BEFORE YOU KNOW IT
(director/writer: Hannah Pearl Utt; screenwriter: Jen Tullock; cinematographer: Jon Keng; editor: Kent Kincannon; music: Ryan Tullock; cast: Hannah Pearl Utt (Rachel Gurner), Jen Tullock (Jackie), Oona Yaffe (Dodge), Mandy Patinkin (Mel Gurner), Mike Colter (Charles, the accountant), Olivia (Arica Himmel), Alec Baldwin (Peter) Judith Light (Sherrell); Runtime: 98; MPAA Rating: NR; producers: Mallory Schwartz, Josh Hetzler, James Brown; 1041; 2019)
“Sprawling with too many sub-plots to sink your teeth into its main theme of overcoming dark family secrets.”
Reviewed by Dennis Schwartz
Director-writer Hannah Pearl Utt in her feature film debut awkwardly offers a quirky blend of soap opera with a dysfunctional family comedy that never satisfies as it tries too hard to be an empowering women pic about their hidden feelings. Utt and co-writer (also co-star) Jen Tullock pen a conventional screenplay and keep it sprawling with too many sub-plots to sink your teeth into its main theme of overcoming dark family secrets.
The two opposite sisters living in Manhattan, the earnest, modest, efficient 30-something stage manager Rachel (Hannah Pearl Utt) and the older, more manic, brash and irritating ditsy aspiring actress sister Jackie (Jen Tullock), as children were told their actress mom had died. Rachel still lives with her family in a Village building the family owns above a small legit Off Broadway theater, where she resides with her hammy and unbearable failing actor-playwright father Mel (Mandy Patinkin), her sister Jackie and Jackie’s smart but screwed up 12-year-old fatherless daughter Dodge (Oona Yaffe).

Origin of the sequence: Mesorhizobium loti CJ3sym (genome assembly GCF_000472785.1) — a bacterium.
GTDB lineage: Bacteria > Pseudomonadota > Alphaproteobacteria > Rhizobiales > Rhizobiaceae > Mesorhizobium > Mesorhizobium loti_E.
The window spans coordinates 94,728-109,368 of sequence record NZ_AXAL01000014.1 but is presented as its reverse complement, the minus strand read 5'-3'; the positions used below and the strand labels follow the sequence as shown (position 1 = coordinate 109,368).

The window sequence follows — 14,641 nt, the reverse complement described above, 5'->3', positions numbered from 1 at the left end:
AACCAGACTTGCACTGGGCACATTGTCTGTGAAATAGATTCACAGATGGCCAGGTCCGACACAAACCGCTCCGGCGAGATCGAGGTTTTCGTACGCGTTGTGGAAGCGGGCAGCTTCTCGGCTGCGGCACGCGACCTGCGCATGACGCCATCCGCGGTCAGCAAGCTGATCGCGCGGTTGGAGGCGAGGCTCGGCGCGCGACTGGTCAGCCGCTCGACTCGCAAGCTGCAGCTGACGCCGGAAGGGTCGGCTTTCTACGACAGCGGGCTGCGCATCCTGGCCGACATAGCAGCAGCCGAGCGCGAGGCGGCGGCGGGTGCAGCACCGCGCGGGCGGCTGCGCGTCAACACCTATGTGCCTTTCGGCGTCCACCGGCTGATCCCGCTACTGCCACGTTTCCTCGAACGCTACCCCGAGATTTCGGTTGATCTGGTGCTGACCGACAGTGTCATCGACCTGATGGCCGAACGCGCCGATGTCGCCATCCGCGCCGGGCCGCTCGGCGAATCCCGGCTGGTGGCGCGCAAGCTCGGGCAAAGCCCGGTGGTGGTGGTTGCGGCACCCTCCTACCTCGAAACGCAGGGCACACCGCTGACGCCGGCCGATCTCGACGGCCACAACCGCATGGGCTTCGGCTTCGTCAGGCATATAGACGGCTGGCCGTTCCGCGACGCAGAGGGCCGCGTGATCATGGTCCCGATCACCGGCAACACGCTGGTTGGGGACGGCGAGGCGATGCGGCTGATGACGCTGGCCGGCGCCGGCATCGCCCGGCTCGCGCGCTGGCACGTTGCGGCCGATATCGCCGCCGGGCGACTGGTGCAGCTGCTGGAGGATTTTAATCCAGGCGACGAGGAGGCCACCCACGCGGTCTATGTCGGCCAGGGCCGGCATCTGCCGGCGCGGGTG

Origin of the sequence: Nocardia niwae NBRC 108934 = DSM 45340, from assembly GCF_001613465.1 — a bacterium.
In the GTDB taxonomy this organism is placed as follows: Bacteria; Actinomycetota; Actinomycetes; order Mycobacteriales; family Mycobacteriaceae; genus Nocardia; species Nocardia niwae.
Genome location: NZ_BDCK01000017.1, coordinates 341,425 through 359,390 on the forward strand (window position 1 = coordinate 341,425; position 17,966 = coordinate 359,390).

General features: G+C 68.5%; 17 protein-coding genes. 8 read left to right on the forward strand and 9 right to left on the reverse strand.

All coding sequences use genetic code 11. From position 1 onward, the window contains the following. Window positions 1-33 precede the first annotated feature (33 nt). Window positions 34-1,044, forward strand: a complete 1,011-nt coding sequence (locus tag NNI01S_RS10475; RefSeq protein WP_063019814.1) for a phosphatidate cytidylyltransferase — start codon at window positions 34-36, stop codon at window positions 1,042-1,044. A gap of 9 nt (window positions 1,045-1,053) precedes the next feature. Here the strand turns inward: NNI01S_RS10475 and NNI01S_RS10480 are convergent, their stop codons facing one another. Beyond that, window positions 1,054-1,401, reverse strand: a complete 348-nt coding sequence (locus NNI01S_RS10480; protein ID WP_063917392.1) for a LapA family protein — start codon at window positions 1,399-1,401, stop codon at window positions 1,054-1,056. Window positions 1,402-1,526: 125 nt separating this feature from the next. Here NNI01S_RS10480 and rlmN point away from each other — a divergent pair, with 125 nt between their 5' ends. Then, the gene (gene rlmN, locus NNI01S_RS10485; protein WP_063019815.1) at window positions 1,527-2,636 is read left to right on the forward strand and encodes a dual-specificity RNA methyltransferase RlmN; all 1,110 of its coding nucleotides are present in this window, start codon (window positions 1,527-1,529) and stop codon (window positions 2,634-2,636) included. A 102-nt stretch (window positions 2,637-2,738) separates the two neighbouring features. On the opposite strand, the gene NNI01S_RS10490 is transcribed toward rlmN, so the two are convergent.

The family is currently involved with putting on Mel’s new play, The Way I See It, when he suddenly dies of a heart attack after seeking financial backing for the play that Rachel arranged for him to receive from a Broadway producer. From his death the family learns their long missing mom, Sherrell (Judith Light), is still alive and is starring currently in a daytime soap opera called Time Will Tell. Jackie drags Rachel along with her to meet their mom on the Upper West Side and a contrived scene filled with mawkishness and social commentary ensues. This centerpiece scene turned out to be a killer scene that took the heart out of it for me (failing to adequately explain mom’s departure), even if Light delivers her unbelievable lines as credibly as she can under the circumstances. In a hushed voice Light explains to Rachel why she ditched the family and about the mental pain she was undergoing at the time.
After meeting mom, Jackie undergoes a character change in the pic’s second half that is for the better, which is not easy to buy into as so far everything seems contrived. But it’s Rachel who wins mom’s heart by finding a way for the aging actress not to be written off the long-time soap.
Alec Baldwin has an unfunny part as Dodge’s inept therapist. Also Dodge begins a beautiful friendship with Olivia (Arica Himmel). She’s the daughter of the family’s single parent accountant (Mike Colter, who gives an uninspiring performance). Nothing much throughout happens to change the narrative dynamics for a comedy that seeks gravitas but can’t find either gravitas or many laughs, but gets off its chest a few of the abuses actresses undergo over sexism in their careers under their mostly men bosses.
REVIEWED ON 8/30/2019 GRADE: C+